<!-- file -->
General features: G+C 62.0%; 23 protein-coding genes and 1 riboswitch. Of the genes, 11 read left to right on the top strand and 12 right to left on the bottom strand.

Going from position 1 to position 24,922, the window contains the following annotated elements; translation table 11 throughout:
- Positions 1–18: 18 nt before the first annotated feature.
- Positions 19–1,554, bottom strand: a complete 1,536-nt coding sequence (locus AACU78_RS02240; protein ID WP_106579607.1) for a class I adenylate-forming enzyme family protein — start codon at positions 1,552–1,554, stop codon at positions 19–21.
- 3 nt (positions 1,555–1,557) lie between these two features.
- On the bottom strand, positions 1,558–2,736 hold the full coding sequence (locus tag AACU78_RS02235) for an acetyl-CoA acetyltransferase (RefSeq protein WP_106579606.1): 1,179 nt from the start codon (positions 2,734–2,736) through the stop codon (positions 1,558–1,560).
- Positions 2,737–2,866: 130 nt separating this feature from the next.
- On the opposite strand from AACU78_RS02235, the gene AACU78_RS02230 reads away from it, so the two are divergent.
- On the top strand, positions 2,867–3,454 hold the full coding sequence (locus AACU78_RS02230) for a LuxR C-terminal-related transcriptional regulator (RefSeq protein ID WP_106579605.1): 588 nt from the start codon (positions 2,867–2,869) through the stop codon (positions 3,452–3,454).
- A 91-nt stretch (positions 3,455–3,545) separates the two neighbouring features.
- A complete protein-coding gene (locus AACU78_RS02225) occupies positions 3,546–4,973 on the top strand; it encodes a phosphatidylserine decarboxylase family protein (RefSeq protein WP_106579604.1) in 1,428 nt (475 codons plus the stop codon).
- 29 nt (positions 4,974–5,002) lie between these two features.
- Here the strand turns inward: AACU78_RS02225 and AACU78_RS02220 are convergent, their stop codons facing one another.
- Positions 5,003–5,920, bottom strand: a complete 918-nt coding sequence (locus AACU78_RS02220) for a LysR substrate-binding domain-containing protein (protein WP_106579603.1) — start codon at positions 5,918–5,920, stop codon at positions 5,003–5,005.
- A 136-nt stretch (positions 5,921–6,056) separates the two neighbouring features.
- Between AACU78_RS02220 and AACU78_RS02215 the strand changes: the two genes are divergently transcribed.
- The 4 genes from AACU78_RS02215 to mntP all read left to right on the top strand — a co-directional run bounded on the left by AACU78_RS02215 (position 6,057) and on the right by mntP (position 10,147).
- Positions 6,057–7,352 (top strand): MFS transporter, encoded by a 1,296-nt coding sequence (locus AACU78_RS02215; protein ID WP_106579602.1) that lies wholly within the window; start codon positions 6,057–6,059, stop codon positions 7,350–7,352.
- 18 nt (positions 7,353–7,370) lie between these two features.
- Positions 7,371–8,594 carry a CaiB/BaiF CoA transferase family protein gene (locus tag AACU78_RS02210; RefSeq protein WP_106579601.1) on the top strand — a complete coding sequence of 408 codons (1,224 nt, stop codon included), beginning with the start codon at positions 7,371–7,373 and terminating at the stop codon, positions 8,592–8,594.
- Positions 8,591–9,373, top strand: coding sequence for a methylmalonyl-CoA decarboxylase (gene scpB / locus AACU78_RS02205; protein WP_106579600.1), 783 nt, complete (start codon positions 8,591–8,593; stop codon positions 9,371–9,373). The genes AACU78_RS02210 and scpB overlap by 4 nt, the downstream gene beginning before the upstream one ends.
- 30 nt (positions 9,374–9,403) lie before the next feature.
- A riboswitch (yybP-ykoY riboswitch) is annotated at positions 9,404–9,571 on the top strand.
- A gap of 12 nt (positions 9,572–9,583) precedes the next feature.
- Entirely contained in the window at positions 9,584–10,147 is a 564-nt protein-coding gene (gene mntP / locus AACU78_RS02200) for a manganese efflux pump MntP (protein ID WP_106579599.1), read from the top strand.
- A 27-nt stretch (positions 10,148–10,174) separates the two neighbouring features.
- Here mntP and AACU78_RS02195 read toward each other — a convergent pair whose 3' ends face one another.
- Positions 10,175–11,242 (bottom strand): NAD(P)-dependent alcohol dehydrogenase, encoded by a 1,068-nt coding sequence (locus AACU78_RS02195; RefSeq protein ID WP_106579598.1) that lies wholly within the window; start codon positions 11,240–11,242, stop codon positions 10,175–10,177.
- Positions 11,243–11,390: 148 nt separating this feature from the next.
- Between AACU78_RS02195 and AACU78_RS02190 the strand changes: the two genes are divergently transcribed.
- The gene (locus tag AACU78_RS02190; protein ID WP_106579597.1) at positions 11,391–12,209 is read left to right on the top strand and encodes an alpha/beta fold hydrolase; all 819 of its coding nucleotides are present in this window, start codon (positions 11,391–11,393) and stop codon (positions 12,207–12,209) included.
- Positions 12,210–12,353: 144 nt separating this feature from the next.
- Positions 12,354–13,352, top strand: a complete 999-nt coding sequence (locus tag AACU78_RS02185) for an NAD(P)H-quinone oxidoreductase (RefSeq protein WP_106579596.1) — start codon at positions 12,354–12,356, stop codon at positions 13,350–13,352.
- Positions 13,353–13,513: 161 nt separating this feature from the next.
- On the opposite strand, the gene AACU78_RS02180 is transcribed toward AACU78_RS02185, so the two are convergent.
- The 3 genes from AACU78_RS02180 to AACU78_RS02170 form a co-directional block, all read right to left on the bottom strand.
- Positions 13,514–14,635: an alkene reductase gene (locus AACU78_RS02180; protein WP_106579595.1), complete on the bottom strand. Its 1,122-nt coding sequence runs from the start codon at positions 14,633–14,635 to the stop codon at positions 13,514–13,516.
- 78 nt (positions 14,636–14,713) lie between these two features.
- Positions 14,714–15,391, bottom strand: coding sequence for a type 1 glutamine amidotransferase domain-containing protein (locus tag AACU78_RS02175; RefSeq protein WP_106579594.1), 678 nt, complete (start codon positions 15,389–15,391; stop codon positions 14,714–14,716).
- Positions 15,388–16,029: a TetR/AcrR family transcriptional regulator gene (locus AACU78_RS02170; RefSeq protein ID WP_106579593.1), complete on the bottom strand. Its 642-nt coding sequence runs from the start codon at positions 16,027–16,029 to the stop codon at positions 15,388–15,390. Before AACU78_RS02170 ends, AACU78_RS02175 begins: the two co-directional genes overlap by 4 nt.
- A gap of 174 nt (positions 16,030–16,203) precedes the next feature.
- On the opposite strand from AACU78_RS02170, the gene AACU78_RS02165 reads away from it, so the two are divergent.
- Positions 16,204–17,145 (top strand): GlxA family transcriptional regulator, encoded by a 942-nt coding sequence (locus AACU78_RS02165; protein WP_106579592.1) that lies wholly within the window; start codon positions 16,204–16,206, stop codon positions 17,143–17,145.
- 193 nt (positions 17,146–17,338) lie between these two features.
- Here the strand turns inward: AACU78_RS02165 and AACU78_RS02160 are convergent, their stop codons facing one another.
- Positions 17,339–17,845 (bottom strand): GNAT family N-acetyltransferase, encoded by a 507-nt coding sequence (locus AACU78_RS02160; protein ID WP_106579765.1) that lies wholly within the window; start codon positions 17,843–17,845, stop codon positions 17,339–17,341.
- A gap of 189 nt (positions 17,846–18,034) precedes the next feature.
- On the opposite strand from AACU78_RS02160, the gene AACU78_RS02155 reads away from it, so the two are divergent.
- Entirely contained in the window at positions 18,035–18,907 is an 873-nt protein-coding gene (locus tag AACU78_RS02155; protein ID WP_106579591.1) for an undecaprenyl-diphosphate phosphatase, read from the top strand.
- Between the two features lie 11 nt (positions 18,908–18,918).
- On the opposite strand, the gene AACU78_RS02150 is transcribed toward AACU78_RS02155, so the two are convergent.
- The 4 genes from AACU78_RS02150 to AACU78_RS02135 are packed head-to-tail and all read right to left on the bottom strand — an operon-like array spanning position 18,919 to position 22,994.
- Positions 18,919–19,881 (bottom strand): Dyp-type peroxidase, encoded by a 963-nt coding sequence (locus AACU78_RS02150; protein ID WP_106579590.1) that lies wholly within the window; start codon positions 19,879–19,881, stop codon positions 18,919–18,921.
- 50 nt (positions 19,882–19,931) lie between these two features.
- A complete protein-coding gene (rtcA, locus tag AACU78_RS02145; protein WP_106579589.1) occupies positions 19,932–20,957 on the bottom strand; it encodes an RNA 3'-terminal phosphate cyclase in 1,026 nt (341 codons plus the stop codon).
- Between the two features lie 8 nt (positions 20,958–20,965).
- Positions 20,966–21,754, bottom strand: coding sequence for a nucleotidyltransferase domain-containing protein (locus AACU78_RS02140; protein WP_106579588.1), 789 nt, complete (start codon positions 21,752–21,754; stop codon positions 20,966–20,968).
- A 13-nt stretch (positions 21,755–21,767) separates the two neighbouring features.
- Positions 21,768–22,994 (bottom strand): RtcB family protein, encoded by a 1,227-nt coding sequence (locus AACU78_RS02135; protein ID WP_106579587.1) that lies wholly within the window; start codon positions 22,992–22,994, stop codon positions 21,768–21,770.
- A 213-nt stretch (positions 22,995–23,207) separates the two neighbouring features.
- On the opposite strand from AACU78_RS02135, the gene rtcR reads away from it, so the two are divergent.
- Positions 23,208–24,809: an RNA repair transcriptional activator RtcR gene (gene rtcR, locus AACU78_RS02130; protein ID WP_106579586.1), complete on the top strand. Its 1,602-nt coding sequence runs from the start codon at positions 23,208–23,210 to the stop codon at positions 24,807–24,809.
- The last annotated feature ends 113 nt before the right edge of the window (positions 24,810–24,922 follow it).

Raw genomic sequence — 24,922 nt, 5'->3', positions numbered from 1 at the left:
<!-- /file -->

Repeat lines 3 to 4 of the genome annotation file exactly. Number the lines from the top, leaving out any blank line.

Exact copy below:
- Positions 1–18: 18 nt before the first annotated feature.
- Positions 19–1,554, bottom strand: a complete 1,536-nt coding sequence (locus AACU78_RS02240; protein ID WP_106579607.1) for a class I adenylate-forming enzyme family protein — start codon at positions 1,552–1,554, stop codon at positions 19–21.